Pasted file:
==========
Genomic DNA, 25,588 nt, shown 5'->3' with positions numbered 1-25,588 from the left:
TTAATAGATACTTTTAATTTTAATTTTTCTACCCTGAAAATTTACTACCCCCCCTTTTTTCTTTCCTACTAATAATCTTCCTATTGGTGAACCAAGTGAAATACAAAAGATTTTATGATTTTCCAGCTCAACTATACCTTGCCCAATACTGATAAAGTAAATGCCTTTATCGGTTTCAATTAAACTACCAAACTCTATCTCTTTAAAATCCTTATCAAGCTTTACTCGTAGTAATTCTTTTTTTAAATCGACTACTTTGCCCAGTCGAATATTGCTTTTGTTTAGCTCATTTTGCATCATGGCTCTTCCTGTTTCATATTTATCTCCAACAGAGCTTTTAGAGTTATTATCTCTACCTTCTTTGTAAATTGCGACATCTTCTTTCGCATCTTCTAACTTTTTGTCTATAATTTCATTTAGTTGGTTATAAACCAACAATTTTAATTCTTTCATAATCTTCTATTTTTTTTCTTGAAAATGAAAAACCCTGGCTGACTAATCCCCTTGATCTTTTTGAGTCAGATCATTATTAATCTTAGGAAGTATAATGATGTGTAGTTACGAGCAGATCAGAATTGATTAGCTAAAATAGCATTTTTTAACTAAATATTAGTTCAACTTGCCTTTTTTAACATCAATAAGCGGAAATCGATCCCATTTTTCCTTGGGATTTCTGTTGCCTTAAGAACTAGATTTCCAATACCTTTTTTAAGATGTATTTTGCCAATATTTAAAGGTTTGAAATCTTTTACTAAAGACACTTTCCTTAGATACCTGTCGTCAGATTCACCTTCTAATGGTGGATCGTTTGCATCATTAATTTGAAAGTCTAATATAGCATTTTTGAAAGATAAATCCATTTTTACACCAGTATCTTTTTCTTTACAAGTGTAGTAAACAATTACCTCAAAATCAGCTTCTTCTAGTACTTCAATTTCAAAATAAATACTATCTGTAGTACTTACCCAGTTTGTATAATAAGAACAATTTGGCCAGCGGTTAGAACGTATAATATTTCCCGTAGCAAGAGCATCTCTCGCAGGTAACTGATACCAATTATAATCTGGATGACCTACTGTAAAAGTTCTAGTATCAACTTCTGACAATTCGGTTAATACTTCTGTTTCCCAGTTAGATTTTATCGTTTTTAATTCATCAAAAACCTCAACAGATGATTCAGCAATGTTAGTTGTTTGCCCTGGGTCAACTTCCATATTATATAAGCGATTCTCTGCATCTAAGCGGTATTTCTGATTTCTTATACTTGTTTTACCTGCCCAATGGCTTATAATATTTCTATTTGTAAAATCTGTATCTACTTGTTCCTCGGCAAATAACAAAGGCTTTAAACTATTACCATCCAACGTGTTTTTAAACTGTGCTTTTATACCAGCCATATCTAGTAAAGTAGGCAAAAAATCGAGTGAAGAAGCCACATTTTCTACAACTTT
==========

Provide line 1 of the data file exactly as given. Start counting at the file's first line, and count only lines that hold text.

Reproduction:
Genomic DNA, 25,588 nt, shown 5'->3' with positions numbered 1-25,588 from the left: